While reading Lighten our Darkness: Discovering and celebrating Choral Evensong (DLT 2021) by Simon Reynolds (briefly reviewed in my blog ‘Books for Today’ posted in May) I was reminded of my first encounters with choral evensong as a nineteen year old fresher at Jesus College, Cambridge, the alma mater of Thomas Cranmer, who was responsible for creating Evensong as we know it.
Although the Cambridge colleges of King’s and St John’s have their own schools training boy choristers, what is not commonly known is that the choir at Jesus College many years has had boy choristers drawn from local Cambridge schools and who together with the men (and now women) form a really good college chapel choir. Again, what is also not commonly known is that although much smaller than the huge chapels of King’s and St John’s, the chapel at Jesus is much older than either of the two larger chapels – indeed, it is the oldest university building in Cambridge, dating from 1157 when it was part of a Benedictine convent, which was dissolved by Bishop John Alcock in 1496 to become a college. Significant alterations were carried out under Alcock, transforming the cathedral-sized church into a chapel for a small group of scholars. It was here in this intimate space, lit only by candles and filled with the wonderful sounds of organ and choir, that I first encountered Evensong.
Evensong at Jesus was always held just before evening ‘hall’ (‘dinner’). In some ways I am surprised that I went to Evensong at all, for at time I was a dyed-in-the-wool Nonconformist. I never went to chapel on a Sunday – on Sunday morning I would be worshipping in a Baptist church, and on Sunday evening I would either be at Holy Trinity for the CICCU (Cambridge Inter-Collegiate Christian Union) ‘sermon’ or at Great St Mary’s, the University Church, to hear some famous preacher. But during the week I would often attend Evensong. There would not be many of us: in addition to the choir there would be the dean and the chaplain, and a handful of dons and students, all almost invisible, sunk into their seats.
As Anglican followers of this blog will know, the 1662 form of Evensong is relatively fixed. Every evening the Magnificat and the Nunc Dimittis are sung. Many of the prayers and responses are the same, evening after evening – although the collect and some of the prayers of intercession will vary. At the heart of the service are the Scriptures: along with the sung psalm or psalms of the day, there are the two main readings in which passages from the Old and New Testament are read in succession, evening by evening – this form of lectio continua ensures that the whole Bible is read. At Jesus, in my day at least, there was no sermon – nor was there even an introductory comment: instead, the Bible was allowed to speak for itself.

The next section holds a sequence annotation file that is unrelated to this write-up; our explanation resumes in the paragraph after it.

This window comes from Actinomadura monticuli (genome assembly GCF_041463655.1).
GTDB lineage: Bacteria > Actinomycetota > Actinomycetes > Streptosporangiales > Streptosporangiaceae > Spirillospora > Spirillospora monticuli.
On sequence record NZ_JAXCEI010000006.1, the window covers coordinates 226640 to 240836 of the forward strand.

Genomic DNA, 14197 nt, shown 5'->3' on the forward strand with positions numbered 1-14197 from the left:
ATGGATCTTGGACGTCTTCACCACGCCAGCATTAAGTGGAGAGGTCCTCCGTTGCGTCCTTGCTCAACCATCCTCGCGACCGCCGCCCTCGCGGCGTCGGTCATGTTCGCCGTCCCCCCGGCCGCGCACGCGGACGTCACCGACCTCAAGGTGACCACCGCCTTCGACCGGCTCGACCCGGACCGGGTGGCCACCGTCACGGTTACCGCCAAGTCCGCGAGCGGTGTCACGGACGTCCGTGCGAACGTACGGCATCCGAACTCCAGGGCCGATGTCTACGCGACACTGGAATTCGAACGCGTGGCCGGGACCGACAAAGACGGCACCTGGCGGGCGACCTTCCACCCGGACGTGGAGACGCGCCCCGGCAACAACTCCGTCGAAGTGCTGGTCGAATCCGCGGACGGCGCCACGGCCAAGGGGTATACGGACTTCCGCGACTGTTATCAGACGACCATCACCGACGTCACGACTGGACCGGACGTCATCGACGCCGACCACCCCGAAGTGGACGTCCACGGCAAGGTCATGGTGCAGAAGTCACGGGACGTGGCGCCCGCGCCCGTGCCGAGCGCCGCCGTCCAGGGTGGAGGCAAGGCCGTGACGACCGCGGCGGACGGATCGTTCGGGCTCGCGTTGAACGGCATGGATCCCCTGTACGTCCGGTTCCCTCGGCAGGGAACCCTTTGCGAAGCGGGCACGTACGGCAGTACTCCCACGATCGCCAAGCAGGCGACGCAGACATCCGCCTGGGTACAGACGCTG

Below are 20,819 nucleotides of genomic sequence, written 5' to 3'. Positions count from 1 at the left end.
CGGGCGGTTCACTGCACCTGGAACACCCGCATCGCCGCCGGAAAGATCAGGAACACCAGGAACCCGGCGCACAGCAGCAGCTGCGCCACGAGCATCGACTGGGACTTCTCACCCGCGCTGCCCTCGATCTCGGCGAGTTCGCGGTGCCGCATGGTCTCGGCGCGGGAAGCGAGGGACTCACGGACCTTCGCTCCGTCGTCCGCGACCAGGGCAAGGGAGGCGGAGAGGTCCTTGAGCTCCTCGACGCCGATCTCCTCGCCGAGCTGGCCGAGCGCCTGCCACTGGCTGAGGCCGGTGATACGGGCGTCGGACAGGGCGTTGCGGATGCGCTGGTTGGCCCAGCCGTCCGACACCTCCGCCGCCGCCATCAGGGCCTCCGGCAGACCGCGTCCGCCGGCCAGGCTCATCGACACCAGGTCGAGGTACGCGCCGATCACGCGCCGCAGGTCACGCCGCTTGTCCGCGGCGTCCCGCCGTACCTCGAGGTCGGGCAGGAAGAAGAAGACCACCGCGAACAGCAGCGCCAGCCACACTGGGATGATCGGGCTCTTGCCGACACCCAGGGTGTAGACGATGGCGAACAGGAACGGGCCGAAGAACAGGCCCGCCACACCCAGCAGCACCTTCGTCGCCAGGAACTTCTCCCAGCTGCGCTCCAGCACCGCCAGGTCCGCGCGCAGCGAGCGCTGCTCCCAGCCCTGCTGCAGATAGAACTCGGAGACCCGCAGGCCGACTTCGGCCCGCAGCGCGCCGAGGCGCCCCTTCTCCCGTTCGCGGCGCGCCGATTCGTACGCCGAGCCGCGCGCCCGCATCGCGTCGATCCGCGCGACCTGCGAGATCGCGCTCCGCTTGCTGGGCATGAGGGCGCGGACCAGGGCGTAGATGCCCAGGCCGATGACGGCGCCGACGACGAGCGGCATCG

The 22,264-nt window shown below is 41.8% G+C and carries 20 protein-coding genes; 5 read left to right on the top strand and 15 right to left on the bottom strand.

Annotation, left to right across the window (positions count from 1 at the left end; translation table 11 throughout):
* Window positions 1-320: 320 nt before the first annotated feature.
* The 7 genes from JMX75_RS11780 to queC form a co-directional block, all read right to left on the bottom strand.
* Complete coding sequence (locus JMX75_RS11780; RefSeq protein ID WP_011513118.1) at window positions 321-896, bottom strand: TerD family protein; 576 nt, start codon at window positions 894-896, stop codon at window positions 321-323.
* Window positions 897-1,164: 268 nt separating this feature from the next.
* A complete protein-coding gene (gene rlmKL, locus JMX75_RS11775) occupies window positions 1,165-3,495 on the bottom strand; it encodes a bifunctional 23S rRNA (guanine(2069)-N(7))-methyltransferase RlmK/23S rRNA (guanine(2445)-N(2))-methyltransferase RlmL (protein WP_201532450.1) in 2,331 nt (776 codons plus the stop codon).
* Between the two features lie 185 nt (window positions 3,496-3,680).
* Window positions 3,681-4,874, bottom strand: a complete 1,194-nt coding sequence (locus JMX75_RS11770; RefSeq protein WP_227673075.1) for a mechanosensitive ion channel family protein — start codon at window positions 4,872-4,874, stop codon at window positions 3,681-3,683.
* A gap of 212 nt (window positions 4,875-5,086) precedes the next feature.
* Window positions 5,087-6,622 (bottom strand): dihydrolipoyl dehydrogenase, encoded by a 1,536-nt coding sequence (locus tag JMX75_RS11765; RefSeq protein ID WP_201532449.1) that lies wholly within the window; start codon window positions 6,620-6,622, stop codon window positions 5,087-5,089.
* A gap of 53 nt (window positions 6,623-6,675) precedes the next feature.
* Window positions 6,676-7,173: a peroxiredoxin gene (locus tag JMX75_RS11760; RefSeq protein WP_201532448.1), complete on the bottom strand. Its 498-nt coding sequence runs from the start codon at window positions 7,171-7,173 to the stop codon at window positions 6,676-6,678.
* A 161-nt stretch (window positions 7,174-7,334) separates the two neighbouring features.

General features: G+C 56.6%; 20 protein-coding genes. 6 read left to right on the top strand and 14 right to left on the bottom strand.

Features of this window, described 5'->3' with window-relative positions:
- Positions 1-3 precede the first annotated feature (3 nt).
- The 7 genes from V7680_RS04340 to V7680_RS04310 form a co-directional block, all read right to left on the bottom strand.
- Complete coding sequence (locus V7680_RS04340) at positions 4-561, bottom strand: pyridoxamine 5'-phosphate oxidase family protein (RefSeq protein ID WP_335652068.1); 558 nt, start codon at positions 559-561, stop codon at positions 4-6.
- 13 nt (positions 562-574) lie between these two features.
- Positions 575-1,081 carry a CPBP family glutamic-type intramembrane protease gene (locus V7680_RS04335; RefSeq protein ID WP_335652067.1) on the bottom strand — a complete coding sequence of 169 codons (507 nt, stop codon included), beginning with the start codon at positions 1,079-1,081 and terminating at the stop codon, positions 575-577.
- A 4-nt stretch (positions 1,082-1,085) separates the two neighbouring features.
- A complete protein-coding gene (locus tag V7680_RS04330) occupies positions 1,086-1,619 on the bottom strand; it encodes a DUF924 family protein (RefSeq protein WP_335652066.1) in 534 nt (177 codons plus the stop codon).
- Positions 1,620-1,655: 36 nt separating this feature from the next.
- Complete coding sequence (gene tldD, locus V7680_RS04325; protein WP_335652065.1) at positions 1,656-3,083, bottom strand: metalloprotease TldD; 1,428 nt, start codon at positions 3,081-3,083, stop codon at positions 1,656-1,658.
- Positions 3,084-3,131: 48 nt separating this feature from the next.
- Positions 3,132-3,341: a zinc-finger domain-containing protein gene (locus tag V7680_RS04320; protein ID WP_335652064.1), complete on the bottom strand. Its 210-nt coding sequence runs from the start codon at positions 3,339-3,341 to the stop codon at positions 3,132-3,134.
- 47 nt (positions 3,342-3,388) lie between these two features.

Compared to my accustomed ‘quiet time’ in which the reading of Scripture and prayer was very much a personal experience, something done within the privacy of one’s own room, Evensong – along with other forms of morning and evening prayer – is a corporate experience, in which Scripture reading and praying are done together. What is more, Evensong is full of Scripture. Baptists like to think of themselves as Radical Believers (the title of one of my books on the Baptist way of being the church), who root their life together in Scripture, but the reality is that Anglicans tend to read much more Scripture than Baptists. Indeed, in my experience the more ‘Bible believing’ Baptist churches are the less Scripture they tend to read in their services!
However, what kept me attending Evensong was not the reading of the Scriptures and the praying, but the setting. Although Jesus is present wherever two or three are gathered in his name (Matt 18.20), whatever the setting, there is something special about a chapel which has been a place of worship for over 700 years. For me such a place becomes a ‘sacred space’, where often the boundaries between heaven and earth are at their ‘thinnest’. Secondly, for me the music of choral evensong often stirs my soul – indeed, it has been said that music is to the soul what food is to the body. Of course, here I am talking of a particular type of music which I fully recognise is alien to many, who would perhaps feel more at home in a charismatic worship celebration where the beat and volume are much more popular in style. Thirdly, in the dark days of winter, I found the light of the candles encouraged me to engage in a more reflective approach to worship. For me the sacred space, the uplifting music, and the flickering candles all made a profound impression upon me. Some might argue that choral evensong in such a setting was just an aesthetic experience –however, for me there were times when it also became a spiritual experience, helping me to worship God not just with my mind, but with my heart and with my soul.
For all that, choral evensong is only one medium through which we may encounter God. For myself I can think back to a host of very different occasions when, with Isaiah of old, I saw the Lord “sitting on a throne, high and lofty” (Isaiah 6.1). A very traditional Baptist Union Assembly of Wales, singing the praises of God in minor key; a Spring Harvest celebration, charismatic in flavour, with brass sounding and drums rolling; a quiet celebration of the Lord’s Supper with only a dozen or so people in a remote Lake District chapel; an overflowing expectant congregation celebrating God’s praise in the context of a baptismal service – on all these occasions and many more God has broken in and I have felt caught up into heaven itself. For worship is the business of heaven. In worship we anticipate the day, when in the words of St Augustine, “we shall do nothing other than ceaselessly repeat Ament and Alleluia, with insatiable satisfaction”. It is in worship that heaven invades our world, and we discover ourselves in the presence of Almighty God. What an experience! What a privilege!